As the ETF industry looks to the future, the likelihood of ETFs accounting for $10trn assets under management (AUM) is no longer a pipe dream. On the back of that success has been the phenomenal growth of the thematic investment genre, which in essence should be viewed as the next leg of the ‘democratisation of investing’ process.
First, the playing field was levelled from a fee perspective and now, it is the turn of the proverbial start-up which are seemingly dictating which bespoke indices thematic ETFs track.
Not every member of the old guard is comfortable with this state of affairs along with the fact the GameStop and Robinhood crowd have no qualms about sticking to past conventions. Of course, fresh thinking is one thing, but a badly constructed investment product is another.
It is for this reason that there has been much discussion about the best way to construct a themed investment index. As is so often the case, this debate has become trivialised as a choice between fixed weights or market cap weights.
For all my career in the finance industry, I have sat on the sidelines and watched many ‘how many angels on a pinhead’ debates unfold as the great and the good go into battle. A lot of good it did Galileo Galilei in the 1600s as he dug his heels in with his scientific views on celestial motion, a view that the Catholic Church did not quite agree with! However, regarding the best framework for weighting themed investing indices, I would suggest the subject owes more to Schrodinger’s Cat than Galileo.
In truth, the debate about fixed versus market cap weightings in thematic ETFs is a proxy for what was once the smart beta debate. If you look carefully, this same debate rumbles on in the background. Let us not forget the cat though, and the paradox that comes with the reality that stock price returns are random.
Basically, any ETF or mutual fund issuer that tells you that their fund will outperform with 100% confidence is not entirely telling the truth, to say the least. The process of defining a themed investing index is akin to defining a trading strategy. At its heart, this constitutes a recipe that covers both stock selection and how to weight each one of those investments.
There are many nuances that make this quite an intellectual challenge, and the questions are wide and many. It has been a couple of years since Jay Jacobs, head of research and strategy at Global X, wrote an excellent summary of what those questions are in his article The Great Index Weight Debate but the arguments remain as true as they ever did.
For example, given a choice should one select both large and small caps? When re-balancing the index should one give more weight to the winners (this market cap approach is akin to a momentum strategy) or reset them back to equal weights (I might call this a diversification strategy)? As ever, the answer lies somewhere in the middle.
Among the many technical questions that need addressing, one must face facts and accept that stock market returns are random. The surprising thing is that once one adopts this view then it becomes much easier to know how to proceed. Do not be fooled though, the tricky question associated with index design does not just start and stop with the topic of thematic investing.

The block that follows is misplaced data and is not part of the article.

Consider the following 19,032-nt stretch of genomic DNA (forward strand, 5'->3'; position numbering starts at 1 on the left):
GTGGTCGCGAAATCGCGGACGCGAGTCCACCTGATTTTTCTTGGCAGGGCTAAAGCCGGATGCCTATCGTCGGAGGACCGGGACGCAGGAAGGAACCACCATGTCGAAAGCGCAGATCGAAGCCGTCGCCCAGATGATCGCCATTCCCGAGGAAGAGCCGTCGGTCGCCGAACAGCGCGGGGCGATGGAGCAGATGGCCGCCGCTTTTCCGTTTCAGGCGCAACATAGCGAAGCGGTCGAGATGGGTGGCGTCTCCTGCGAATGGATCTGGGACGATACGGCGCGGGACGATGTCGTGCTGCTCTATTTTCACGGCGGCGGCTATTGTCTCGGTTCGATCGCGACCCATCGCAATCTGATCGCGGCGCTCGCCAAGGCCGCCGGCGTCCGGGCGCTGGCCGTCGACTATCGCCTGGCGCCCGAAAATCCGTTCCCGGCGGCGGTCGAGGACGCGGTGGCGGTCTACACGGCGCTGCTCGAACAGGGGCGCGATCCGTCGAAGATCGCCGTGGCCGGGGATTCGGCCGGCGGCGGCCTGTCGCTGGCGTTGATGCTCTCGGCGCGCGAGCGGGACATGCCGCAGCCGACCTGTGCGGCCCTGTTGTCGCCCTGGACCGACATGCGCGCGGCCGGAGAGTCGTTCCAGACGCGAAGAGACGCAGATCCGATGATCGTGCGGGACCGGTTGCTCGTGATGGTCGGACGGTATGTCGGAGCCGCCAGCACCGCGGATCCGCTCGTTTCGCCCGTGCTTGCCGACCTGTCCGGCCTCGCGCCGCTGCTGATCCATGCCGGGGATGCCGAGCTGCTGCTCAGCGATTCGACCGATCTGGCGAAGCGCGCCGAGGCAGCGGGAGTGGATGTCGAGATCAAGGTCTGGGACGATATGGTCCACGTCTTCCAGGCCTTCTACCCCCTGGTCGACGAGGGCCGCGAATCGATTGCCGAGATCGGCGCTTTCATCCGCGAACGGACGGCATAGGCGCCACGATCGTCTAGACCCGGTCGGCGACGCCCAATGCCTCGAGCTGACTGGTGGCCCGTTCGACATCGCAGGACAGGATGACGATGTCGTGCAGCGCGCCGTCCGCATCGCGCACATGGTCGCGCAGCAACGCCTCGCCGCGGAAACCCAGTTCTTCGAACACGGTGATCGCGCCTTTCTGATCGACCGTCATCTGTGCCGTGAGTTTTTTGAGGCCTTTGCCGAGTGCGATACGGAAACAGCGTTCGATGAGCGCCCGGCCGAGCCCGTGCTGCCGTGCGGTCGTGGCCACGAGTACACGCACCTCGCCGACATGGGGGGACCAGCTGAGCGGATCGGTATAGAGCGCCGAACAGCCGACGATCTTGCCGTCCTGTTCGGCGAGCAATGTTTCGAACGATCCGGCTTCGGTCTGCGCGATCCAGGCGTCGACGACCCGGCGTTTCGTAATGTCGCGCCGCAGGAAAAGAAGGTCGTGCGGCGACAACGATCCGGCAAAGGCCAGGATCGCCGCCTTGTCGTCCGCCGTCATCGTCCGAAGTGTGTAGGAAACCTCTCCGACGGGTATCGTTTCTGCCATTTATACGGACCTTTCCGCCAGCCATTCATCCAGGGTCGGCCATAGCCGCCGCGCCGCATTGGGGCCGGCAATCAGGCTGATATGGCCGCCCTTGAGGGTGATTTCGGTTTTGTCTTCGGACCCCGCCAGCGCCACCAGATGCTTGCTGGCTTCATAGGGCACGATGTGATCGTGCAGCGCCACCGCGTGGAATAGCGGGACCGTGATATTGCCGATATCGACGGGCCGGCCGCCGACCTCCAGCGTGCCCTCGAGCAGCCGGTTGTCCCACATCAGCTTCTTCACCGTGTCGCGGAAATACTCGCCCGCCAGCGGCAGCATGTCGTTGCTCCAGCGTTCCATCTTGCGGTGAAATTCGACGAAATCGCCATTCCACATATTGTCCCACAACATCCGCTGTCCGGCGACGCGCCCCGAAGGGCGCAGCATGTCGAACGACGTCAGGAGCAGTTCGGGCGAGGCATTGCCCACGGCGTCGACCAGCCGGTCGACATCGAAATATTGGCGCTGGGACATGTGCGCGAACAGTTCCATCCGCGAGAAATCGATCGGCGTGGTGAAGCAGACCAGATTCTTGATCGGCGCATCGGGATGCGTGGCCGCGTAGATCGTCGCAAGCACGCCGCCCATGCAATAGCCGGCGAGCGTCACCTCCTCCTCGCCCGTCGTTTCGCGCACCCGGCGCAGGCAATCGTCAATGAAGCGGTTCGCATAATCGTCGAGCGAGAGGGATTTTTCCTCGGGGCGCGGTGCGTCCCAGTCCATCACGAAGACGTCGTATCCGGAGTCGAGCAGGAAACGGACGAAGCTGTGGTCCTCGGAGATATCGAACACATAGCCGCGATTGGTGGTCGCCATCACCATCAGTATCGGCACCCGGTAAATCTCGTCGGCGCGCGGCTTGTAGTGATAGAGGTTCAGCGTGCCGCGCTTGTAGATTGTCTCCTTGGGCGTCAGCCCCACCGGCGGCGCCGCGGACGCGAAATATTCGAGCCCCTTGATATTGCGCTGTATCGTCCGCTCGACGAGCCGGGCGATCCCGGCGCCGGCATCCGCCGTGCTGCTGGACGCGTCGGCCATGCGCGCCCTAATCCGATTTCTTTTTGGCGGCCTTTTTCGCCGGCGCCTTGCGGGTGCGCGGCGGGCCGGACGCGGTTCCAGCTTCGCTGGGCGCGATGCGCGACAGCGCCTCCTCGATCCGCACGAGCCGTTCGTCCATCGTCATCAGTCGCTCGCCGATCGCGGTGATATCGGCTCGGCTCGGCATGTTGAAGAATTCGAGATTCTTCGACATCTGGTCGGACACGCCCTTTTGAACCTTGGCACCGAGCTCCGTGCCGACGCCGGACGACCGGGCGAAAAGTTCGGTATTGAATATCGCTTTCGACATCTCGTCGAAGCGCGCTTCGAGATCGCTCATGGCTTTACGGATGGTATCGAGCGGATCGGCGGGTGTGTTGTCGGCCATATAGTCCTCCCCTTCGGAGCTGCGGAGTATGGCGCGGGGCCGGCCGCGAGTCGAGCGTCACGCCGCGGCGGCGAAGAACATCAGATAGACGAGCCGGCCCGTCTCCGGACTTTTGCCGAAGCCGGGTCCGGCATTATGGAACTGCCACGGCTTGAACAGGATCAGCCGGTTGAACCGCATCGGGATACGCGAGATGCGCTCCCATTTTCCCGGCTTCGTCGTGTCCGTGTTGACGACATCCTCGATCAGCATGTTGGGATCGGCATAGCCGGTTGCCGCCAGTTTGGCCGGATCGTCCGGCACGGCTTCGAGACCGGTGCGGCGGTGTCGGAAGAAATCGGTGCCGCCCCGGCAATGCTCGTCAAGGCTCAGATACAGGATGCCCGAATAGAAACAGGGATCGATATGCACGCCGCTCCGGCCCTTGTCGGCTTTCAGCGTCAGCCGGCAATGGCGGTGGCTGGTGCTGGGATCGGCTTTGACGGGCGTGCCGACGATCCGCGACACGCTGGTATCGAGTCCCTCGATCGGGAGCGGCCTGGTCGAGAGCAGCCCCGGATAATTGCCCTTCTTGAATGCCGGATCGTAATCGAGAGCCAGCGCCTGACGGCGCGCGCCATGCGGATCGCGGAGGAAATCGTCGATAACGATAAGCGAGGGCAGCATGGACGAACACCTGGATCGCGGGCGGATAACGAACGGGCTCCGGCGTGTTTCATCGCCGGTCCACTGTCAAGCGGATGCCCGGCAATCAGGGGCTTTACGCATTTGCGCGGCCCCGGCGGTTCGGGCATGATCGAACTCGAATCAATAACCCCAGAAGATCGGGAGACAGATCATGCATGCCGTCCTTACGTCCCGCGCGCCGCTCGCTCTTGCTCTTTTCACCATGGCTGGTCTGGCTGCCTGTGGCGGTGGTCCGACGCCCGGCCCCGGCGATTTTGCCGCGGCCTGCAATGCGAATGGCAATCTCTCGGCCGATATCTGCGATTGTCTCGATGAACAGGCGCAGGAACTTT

Just because stock prices are random does not mean all randomness is equal; different asset classes and sub-asset classes, each come with their own risk premia. The idea here is that while in the short term some asset prices fluctuate more than others, this often translates into higher returns in the long run.
It is this one fact that has helped us at Algo-Chain deliver better returns in our ETF portfolios. If the risk of a suite of portfolios is managed consistently then do not expect a cautious model portfolio to outperform a growth model portfolio, if for no other reason than the fact that the former will almost certainly have a higher allocation to bonds than stocks.
There is a lot to be said for controlling the target risk of a thematic index. Once the index rules have been chosen, then the index comes with its own long term risk premia. What might seem a small difference in a weighting scheme, could well compound to something not so ignorable in the long run.
When designing a thematic index, often in a new arena like battery technologies, there is very limited wriggle room to define the universe of eligible stocks. As the saying goes, reality bites, but in a situation where there is a wide universe of available stocks, the process of giving an equal weight to a stock regardless of its market cap, will on average make for a riskier index. Not only will it typically display higher levels of maximum drawdown, it will also have an intrinsically higher risk premia associated with it. This, in turn, will lead to better long-term returns.
From the perspective of rebalancing costs and issues around liquidity, there is much to be said for market cap weighting schemes, but the lure of an increase in long-term returns has seen a number of firms favour an equal weighting scheme. Not to mention that a market cap-weighted index would favour the larger companies one might say disproportionally, as smaller firms might often be a purer play on a specific theme. In reality, it is often a mix of several of these factors, weighing liquidity against the true representation of the theme against rebalancing costs.
Allan Lane is founder and CEO of Algo-Chain